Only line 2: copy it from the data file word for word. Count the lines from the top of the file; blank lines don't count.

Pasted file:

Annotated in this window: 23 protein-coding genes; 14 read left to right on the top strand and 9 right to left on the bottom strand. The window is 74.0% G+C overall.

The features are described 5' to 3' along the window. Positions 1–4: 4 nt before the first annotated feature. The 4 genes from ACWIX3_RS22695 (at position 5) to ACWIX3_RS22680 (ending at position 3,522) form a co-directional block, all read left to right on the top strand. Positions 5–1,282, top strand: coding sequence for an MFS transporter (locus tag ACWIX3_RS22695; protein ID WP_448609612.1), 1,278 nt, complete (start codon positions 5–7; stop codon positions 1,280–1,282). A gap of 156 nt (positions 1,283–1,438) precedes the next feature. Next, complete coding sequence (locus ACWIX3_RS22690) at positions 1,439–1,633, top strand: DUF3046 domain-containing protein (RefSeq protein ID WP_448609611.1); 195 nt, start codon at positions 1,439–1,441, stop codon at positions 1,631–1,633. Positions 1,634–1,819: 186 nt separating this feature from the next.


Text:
The features are described 5' to 3' along the window. Positions 1–4: 4 nt before the first annotated feature. The 4 genes from ACWIX3_RS22695 (at position 5) to ACWIX3_RS22680 (ending at position 3,522) form a co-directional block, all read left to right on the top strand. Positions 5–1,282, top strand: coding sequence for an MFS transporter (locus tag ACWIX3_RS22695; protein ID WP_448609612.1), 1,278 nt, complete (start codon positions 5–7; stop codon positions 1,280–1,282). A gap of 156 nt (positions 1,283–1,438) precedes the next feature. Next, complete coding sequence (locus ACWIX3_RS22690) at positions 1,439–1,633, top strand: DUF3046 domain-containing protein (RefSeq protein ID WP_448609611.1); 195 nt, start codon at positions 1,439–1,441, stop codon at positions 1,631–1,633. Positions 1,634–1,819: 186 nt separating this feature from the next.